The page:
The government is considering a ban on old tyres for larger vehicles such as HGVs, coaches and minibuses.

Slated for introduction next year, the new rules could see vehicle operators forced to discard tyres once they reach 10 years old, regardless of their condition. Although the proposal is currently in the consultation stage, the government hopes such a ban would improve safety.

Changes made in 2012 saw bus operators advised not to use older tyres on the front axles of their vehicles, and inspections of 130,000 buses by the Driver and Vehicle Standards Agency (DVSA) revealed that just 0.06 percent of vehicles were in breach of this advice. The DVSA also applied this guidance to heavy goods vehicles, although it was never a legal requirement.

Mechanic inspecting HGV tyre

However, the Department for Transport (DfT) says there is “a growing body of evidence” surrounding the safety implications of old tyres. Just last week, the government published a study that found some ageing tyres “suffer corrosion”, which could cause them to fail. Older tyres have also been connected with fatal large vehicle accidents, including a 2017 HGV crash on the M5, which killed five people.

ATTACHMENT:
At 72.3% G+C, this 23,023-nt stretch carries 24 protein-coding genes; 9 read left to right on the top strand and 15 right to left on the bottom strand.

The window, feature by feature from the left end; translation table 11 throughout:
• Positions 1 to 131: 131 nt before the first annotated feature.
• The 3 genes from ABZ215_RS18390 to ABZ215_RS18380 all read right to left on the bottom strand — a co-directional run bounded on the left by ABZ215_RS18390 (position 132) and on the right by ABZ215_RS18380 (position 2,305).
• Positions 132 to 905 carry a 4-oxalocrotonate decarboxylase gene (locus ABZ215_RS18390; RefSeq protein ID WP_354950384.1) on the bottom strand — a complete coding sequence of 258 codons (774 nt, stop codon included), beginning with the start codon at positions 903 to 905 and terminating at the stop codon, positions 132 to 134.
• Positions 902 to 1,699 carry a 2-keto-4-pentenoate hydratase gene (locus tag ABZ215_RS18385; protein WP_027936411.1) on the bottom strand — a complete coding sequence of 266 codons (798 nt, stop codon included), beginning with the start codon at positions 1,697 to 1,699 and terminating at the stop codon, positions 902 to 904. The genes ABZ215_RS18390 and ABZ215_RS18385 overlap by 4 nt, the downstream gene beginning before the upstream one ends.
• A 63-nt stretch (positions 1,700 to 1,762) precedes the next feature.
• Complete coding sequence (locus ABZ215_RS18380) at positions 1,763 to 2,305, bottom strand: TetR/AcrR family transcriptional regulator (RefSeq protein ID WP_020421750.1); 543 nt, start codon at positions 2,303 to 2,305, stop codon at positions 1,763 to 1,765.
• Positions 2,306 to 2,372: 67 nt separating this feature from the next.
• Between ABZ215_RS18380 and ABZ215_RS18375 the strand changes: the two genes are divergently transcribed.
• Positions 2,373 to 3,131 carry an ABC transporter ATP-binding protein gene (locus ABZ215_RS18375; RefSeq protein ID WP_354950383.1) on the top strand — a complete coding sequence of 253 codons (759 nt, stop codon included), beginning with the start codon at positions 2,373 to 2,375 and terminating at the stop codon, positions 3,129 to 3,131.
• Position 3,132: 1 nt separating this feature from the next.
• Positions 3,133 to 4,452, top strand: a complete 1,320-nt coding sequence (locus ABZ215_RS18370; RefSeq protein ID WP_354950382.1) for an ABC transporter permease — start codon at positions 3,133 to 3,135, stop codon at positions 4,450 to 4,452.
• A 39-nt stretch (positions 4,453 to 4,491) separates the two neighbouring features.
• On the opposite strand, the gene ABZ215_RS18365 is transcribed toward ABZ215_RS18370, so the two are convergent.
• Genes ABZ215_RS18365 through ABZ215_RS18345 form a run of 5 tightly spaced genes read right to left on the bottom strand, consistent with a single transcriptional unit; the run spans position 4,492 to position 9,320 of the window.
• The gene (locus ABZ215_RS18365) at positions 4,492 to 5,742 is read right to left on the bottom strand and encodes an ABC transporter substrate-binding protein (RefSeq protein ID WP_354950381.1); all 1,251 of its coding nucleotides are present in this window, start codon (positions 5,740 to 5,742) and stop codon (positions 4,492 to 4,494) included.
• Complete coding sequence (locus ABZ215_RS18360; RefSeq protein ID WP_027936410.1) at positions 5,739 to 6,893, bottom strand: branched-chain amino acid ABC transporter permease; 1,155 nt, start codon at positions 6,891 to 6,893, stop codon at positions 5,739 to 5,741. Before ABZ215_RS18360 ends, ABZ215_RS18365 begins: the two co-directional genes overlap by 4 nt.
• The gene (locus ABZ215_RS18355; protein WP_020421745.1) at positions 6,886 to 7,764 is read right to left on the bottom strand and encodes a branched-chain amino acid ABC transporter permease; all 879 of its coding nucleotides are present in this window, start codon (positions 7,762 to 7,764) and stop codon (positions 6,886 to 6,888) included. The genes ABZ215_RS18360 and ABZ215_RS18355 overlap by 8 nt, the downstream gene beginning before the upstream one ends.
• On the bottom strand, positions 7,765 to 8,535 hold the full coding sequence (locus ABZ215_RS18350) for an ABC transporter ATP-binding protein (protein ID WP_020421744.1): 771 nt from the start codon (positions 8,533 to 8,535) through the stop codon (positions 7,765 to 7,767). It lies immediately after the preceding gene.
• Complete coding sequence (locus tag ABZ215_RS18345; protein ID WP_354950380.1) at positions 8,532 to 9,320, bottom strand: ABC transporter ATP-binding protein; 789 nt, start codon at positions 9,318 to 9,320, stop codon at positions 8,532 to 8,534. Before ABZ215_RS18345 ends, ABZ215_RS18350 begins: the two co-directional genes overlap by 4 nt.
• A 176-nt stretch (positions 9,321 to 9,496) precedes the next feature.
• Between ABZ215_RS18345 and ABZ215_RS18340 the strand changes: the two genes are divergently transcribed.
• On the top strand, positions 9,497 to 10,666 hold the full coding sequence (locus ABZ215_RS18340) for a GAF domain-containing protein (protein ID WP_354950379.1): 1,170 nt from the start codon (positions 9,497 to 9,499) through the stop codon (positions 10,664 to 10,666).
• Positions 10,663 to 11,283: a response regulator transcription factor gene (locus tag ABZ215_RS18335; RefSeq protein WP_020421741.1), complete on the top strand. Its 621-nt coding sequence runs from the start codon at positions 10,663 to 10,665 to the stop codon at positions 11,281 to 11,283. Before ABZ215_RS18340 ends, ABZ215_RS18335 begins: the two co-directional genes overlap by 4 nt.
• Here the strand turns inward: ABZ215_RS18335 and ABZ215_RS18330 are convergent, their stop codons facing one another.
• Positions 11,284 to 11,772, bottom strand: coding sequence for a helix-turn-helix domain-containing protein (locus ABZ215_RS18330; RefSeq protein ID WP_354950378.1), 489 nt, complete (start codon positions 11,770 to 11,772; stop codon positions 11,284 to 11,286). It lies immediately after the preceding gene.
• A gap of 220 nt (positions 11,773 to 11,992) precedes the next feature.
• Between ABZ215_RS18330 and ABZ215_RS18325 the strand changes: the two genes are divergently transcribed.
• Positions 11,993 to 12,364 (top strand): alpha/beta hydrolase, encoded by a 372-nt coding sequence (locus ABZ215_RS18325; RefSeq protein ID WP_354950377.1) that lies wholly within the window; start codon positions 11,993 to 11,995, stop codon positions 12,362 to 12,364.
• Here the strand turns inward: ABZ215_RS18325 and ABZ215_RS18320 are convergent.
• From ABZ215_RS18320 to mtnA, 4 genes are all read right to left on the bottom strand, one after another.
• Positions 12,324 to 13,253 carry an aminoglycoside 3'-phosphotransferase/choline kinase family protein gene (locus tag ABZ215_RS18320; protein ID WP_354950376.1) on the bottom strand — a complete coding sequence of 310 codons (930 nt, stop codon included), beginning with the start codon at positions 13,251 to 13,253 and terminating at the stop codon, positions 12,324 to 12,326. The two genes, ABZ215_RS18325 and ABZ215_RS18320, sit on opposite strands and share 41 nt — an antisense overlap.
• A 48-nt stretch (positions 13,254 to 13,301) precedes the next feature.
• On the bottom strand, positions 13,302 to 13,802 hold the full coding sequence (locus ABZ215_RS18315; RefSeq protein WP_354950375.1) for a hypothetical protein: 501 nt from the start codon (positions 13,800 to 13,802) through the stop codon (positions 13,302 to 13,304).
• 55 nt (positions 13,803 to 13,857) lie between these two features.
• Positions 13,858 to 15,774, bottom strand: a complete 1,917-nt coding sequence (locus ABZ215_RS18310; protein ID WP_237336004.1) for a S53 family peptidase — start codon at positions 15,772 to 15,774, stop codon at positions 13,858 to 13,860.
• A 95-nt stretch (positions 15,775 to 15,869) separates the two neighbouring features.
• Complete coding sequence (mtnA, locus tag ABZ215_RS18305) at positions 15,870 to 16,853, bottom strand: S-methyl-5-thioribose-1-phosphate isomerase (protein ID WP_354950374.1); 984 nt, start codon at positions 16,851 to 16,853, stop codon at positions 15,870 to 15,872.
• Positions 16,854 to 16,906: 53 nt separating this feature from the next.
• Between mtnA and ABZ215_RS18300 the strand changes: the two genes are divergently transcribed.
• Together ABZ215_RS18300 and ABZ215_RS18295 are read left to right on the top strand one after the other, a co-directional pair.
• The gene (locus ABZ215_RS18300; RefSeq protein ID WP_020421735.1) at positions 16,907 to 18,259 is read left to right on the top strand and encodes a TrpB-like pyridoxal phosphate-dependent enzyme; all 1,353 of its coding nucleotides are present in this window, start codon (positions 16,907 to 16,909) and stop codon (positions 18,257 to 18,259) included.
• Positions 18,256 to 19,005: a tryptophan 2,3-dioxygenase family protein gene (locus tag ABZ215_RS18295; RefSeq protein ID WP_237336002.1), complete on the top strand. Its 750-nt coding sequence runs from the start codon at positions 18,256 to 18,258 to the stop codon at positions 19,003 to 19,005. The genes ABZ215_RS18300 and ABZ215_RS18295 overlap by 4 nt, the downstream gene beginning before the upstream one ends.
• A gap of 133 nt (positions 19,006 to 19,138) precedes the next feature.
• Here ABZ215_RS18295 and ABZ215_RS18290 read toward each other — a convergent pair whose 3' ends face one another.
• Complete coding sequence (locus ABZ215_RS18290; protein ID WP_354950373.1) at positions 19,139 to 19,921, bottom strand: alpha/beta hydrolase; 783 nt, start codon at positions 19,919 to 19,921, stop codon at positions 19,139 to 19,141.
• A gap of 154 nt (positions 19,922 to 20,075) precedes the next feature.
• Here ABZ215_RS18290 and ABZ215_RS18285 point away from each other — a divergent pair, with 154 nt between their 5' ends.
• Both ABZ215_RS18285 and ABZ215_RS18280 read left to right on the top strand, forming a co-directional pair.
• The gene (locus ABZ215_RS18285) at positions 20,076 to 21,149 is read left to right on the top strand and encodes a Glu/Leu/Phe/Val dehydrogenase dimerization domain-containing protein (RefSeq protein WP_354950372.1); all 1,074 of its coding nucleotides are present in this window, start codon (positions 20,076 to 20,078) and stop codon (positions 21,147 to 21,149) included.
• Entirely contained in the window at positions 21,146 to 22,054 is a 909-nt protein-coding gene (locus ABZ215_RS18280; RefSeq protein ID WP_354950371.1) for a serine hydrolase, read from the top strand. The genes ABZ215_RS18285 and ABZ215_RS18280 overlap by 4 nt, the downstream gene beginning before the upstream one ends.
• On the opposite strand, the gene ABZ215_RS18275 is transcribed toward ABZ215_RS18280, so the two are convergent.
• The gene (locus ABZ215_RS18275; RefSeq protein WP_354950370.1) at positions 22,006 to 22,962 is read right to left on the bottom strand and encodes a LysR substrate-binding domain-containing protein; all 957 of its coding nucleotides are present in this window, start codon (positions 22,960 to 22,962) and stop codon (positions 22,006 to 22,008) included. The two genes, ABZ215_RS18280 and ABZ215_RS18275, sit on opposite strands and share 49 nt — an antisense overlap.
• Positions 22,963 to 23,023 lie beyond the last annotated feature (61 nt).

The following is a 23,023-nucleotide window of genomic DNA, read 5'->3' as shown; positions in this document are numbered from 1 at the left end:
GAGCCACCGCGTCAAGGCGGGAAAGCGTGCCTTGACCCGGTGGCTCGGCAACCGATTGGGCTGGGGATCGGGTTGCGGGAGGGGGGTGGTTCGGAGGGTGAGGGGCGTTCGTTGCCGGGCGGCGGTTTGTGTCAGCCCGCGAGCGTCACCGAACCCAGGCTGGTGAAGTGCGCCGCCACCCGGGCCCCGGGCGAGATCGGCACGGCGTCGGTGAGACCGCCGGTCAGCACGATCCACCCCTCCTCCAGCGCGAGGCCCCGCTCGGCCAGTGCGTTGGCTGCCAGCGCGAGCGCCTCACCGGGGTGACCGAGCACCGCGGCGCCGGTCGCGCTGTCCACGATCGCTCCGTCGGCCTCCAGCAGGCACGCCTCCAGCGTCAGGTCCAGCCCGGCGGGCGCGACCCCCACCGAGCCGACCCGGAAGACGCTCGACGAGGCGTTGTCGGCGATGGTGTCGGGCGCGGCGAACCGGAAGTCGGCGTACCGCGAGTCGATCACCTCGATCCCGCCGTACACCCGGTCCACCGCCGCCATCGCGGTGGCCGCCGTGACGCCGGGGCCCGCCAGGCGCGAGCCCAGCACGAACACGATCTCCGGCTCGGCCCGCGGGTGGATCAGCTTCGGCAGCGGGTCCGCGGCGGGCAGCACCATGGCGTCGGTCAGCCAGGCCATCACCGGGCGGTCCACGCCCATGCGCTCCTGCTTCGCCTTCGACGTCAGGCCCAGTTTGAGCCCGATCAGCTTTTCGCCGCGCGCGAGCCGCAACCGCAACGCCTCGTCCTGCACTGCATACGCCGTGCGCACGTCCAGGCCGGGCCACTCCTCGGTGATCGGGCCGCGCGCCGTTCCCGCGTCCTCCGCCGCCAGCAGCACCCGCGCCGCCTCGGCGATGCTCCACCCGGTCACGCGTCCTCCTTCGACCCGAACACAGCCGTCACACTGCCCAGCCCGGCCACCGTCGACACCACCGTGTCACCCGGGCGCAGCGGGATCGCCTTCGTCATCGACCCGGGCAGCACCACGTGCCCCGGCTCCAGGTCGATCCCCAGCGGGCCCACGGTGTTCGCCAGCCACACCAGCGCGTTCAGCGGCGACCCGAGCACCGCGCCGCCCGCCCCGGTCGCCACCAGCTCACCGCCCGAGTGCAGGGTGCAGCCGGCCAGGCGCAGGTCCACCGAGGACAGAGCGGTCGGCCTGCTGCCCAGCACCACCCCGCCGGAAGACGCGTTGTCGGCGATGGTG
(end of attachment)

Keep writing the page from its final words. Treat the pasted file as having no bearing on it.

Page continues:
Michael Ellis, Minister of State for Transport and MP for Northampton North, said the proposals were being considered after a campaign by Frances Molloy, whose son Michael died in a coach crash caused by a 19-year-old tyre. After Michael’s death in 2012, Frances started the ‘Tyred’ campaign to ban old tyres on heavy vehicles.

Old truck tyre with almost no tread

“Our priority is keeping people safe on our roads, and we are taking action to reduce the number of people killed or injured,” said Ellis. “There is increasing evidence that age affects the safety of tyres, which is why I think older tyres should not be used on large vehicles. I would like to thank Frances Molloy and the Tyred campaign for their work raising this important issue. The changes we are consulting on could save lives.”

Old truck tyres piled in a junk yard

For the next 10 weeks, the government is inviting people to put forward their views on the proposal. In particular, the consultation is asking whether the ban should be enforced, and whether it should be extended to include taxis and private hire vehicles.

And in a statement, the DfT said the consultation followed “continued work to establish the impact of age on tyre performance”. The DfT is also promising to publish a “refreshed” Road Safety Statement and two-year action plan “shortly”.